The paper sought to extend the work on religious coping in African Americans by exploring the religious moderators of the relationship between stress and adjustment between cultures. Specifically, the goal of the present investigation was to identify whether the buffering effects of religious moderators (i.e., religious coping and religious support) on the relationship between stress and adjustment varied by race. Many studies on African Americans supports that social and individualistic coping styles are respectively predictors of positive and negative adjustment. Results partially supported that religious support in African Americans was a better predictor of adjustment than religious coping. Overall, this was true for alcoholrelated variables, but not for well-being variables. Results provided much stronger support for the predicted moderating effect of religious support on the relationship between stress and adjustment in African Americans. Religious coping failed to moderate this relationship, and no significant buffering effects were found for religious coping or religious support in Whites. This is one of the study's strongest findings. Overall, results were consistent with Agnew's (1992) general strain theory. Alternative explanations for why hypothesis were, or were not supported are offered.
    • Parental compliance to clinical recommendations in an ADHD clinic.

      Thibodeau, Alice Samantha (2012-04-26)
      Psychological assessments are a cornerstone of clinical practice in psychology,but if results and recommendations are not used to guide treatment interventions, their value is greatly diminished. Currently, there is very little research that examines adherence to treatment recommendations given to parents or caregivers following psychological evaluations of their children. The present study expands on previous research (MacNaughton & Rodrigue, 2001) examining perceived barriers to parental compliance with psychological assessment recommendations by considering the impact of severity of child behavior problems and parenting stress on compliance. Eighty caregiver/child dyads were recruited through an ADHD evaluation clinic and caregivers completed a telephone interview approximately 4 to 6 weeks after receiving recommendations for their children's care. It was predicted that parents/caregivers reporting greater levels of stress would report lower levels of compliance; parents/caregivers reporting greater levels of compliance would report greater improvement in children's behavior; parents/caregivers would report compliance to less than 70% of the recommendations (MacNaughton & Rodrigue, 2001) and the recommendation to which parents/caregivers most commonly adhered would be that of consulting with a non-psychological professional (i.e., physician). Results revealed that caregivers reporting greater levels of parenting stress were more likely to report following recommendations, that greater levels of compliance were associated with greater levels of improvement, that caregivers reported adherence to 81.5% of recommendations, and that caregivers were equally likely to engage in active self-help recommendations (i.e., parent education on ADHD) and those for professional nonpsychological services (i.e. consulting with a physician for medication) and least likely to follow through on recommendations for psychological services (child. or family counseling). The most commonly reported barriers to following recommendations were 1) that caregivers had not had time to comply and 2) that teachers were uncooperative with implementing school-based recommendations.
    • Ethnicity and Therapeutic Alliance.

      Huertas, Victor M (2012-05-08)
      The therapeutic alliance,defined as a relationship between the therapist and patient in which they work together in a realistic collaboration based on mutual respect,liking,trust and commitment to the work of the psychotherapeutic treatment,is thought to be an important component of successful therapeutic interventions and may also serve to reduce premature terminations.The concept of therapeutic alliance,however,has not been addressed directly in the ethnic minority literature.Literature pertaining to the psychotherapeutic treatment of ethnic minorities was reviewed with an emphasis on therapeutic alliance.Factors that may influence the development of an adequate therapeutic alliance with ethnic minority patients are identified and discussed.In addition, recommendations for integrating into clinical psychology training programs the process of building therapeutic alliances with ethnic minority are made.
    • Family factors of resilient and non-resilient children

      Williams, Roger Duane (2012-05-10)
      The focus of this study was to determine if resilient and non-resilient children could be differentially described by a sub-set of the following varibales:parental attitude toward education,sibling order,siblings who dropped out of school,family composition,parental divorce or separation,familial drug or alcohol abuse,and physical or sexual abuse.The sample of fourth,seventh,and tenth garde at-risk children was selected from data provided by Phi Delta Kappa.Of this sample,102 were determined to be resiient and 258 were determined to be non-resilient.The null hypothesis was tested by a stepwise discriminant analysis.Tests of significance were computed,ascertaining the most parsimonious subset of discriminating variables.Tests of classification accuracy and total variance explained in the dependent variables were conducted.The criterion groups were significantly differentiated by four of the seven predictor varibales.The families of resilient children were found to have a positive parental attitude toward school,higher incidences of divorce or separation within the past year,more problems with alcohol or drug use,and to be headed by a single parent.The variable contributing the most to the separation of the resilient and non-resilient groups was parental attitude toward education.Those variables that did not contribute to group diferences were sibling order,physical or sexual abuse,and sibling drop outs.Conclusions drawn from the findings of the study suggested the modearting effects of parental attitude toward schooling.In particular,the protective effect of positive attitudes toward assistance providers and taking assertive action to resolve difficulties was indicated.Proactive efforts that involve the families of at-risk children was determined to be important of training psychologists in family-oriented theories and intervention techniques was proposed.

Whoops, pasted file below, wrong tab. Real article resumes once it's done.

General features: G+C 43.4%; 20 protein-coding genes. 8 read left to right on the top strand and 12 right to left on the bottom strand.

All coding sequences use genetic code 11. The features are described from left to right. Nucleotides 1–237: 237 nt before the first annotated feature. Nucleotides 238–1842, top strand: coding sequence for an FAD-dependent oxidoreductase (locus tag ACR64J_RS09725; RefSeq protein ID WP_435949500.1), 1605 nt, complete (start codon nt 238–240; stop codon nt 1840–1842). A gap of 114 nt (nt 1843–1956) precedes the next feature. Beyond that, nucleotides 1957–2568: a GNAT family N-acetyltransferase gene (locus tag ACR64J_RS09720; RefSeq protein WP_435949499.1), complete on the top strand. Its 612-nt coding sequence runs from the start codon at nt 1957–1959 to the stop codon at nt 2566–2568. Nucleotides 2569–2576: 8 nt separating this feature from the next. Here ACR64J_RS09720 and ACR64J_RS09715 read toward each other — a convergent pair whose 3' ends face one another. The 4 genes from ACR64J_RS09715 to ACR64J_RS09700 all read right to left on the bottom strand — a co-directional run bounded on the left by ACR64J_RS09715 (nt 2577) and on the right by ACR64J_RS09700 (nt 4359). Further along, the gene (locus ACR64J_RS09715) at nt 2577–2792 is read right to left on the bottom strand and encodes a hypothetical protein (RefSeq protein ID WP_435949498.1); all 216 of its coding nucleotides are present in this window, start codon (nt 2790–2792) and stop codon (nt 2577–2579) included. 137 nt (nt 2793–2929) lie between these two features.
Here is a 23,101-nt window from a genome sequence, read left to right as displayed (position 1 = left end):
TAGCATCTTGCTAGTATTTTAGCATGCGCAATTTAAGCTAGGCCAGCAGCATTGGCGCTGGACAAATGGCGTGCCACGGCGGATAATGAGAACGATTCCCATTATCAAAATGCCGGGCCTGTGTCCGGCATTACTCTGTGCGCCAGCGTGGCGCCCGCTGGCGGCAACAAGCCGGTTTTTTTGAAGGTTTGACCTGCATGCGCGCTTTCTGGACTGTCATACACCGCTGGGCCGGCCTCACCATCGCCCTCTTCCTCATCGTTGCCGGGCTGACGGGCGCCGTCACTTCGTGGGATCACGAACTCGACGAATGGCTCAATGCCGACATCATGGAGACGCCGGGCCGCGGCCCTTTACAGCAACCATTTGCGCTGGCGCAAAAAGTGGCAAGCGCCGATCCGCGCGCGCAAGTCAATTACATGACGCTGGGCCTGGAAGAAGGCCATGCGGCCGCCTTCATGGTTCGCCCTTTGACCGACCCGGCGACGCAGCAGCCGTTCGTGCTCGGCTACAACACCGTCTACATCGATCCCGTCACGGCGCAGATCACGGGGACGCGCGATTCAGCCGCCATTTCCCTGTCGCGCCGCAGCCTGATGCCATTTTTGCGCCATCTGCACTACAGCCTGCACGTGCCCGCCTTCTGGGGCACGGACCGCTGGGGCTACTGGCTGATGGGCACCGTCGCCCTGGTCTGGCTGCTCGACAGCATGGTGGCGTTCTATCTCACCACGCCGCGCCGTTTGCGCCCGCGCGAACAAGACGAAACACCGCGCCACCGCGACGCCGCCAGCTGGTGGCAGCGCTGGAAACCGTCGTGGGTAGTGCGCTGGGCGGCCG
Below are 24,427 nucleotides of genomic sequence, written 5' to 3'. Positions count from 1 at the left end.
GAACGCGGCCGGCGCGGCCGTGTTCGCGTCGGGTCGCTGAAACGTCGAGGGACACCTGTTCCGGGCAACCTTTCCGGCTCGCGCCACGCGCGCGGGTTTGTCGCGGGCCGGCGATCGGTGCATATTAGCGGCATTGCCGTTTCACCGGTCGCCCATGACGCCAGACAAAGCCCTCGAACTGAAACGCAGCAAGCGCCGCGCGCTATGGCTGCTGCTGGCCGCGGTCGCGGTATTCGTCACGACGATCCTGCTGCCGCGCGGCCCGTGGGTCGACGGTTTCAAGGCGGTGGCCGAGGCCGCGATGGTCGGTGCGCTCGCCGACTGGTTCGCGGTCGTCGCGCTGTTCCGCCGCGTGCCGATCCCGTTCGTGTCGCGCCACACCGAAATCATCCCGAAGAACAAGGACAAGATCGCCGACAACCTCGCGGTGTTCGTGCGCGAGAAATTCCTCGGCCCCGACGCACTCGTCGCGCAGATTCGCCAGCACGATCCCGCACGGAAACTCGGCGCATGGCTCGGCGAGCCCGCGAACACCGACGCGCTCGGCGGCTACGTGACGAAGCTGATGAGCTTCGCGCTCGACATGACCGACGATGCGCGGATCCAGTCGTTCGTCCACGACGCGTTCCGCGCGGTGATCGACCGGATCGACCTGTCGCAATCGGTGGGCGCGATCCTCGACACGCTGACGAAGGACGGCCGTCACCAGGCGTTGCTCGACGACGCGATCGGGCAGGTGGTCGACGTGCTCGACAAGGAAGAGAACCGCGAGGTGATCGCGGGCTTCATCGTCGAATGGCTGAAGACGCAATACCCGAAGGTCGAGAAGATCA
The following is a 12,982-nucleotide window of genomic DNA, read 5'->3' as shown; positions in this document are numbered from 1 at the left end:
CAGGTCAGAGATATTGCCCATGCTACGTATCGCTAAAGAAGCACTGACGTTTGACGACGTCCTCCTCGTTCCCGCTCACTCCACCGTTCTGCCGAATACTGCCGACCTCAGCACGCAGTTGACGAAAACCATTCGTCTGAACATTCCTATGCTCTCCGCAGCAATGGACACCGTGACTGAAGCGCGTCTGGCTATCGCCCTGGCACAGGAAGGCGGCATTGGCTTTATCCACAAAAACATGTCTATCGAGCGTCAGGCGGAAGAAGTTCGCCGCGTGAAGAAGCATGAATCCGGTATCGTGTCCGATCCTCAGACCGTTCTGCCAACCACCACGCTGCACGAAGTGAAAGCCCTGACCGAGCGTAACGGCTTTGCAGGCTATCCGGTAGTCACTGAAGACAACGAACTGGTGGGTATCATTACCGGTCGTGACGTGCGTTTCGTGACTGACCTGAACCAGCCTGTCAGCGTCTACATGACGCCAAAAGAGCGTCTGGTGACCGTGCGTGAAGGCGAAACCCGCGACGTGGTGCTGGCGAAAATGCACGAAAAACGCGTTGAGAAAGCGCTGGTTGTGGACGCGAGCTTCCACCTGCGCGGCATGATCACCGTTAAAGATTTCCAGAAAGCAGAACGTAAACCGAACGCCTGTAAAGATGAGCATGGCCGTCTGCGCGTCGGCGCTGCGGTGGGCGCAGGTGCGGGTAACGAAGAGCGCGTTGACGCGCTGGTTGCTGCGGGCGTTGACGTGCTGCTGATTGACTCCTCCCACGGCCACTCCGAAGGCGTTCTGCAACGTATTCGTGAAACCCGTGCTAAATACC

• The early recollections of resilient and nonresilient individuals

      Pfeifer, Jacqueline R (2012-05-16)
      The present study was designed to investigate the manifest content of early recollections of resilient and non-resilient individuals.The purpose of the study was to determine if adults who have undergone extreme childhood trauma,who were considered at-risk,and developed into successful independent adults(resilient),have significantly different manifest content in their ERs as compared to unsuccessful adults(nonresilient)who have not overcome many of the at-risk obstacles they encountered as children.More specifically,the purpose of the study was to determine if lifestyle reflected in the manifest content of memories recalled from childhood could serve to differentiate between adults who were resilient and those who were non-resilient on the 42 variables of the Manaster-Perryman Manifest Content Early Recollections Scoring Manual(Manaster & Perryman,1974).A total of 80 subjects participated in this study(N=80).The participants comprised two groups,resilient and non-resilient.The resilient group was composed of 16 males and 24 females(n=40).The non-resilient group consisted of 14 males and 26 females (n=40).A total of 30 males and 50 females participated in the study.Each participant was instructed to complete a questionnaire that listed specific life experiences as a child and as an adult that were used to operationally define the two groups.The participants who met the operational definition of resilient or non-resilient were the instructed to provide three written early recollections.Significant differences between the two groups were found on ten of the Manaster-Perryman Manifest Content Early Recollection Scoring Manual variables.The resilient group mentioned the mother character,father character,visual concern with detail,outside in the participant's neighborhood setting,and had more neutral effect in their early recollections.The nonresilient group mentioned the character variable of groups,the mastery theme,the mutuality theme,the motor concern with detail,and had a greater number of themes in their early recollections.Several conclusions were drawn from this study.One major conclusion of this study was that Early Recollections were a useful tool in differentiating resilient and non-resilient groups.Implications for practice and future research were also discussed.
    • Individual personality studies

      Ewing, Gertrude N. (2012-06-22)
      Not Available.
    • A survey of vocational choosing

      Brown, Oran I. (Oran Irwine) (2012-08-14)
      Not Available.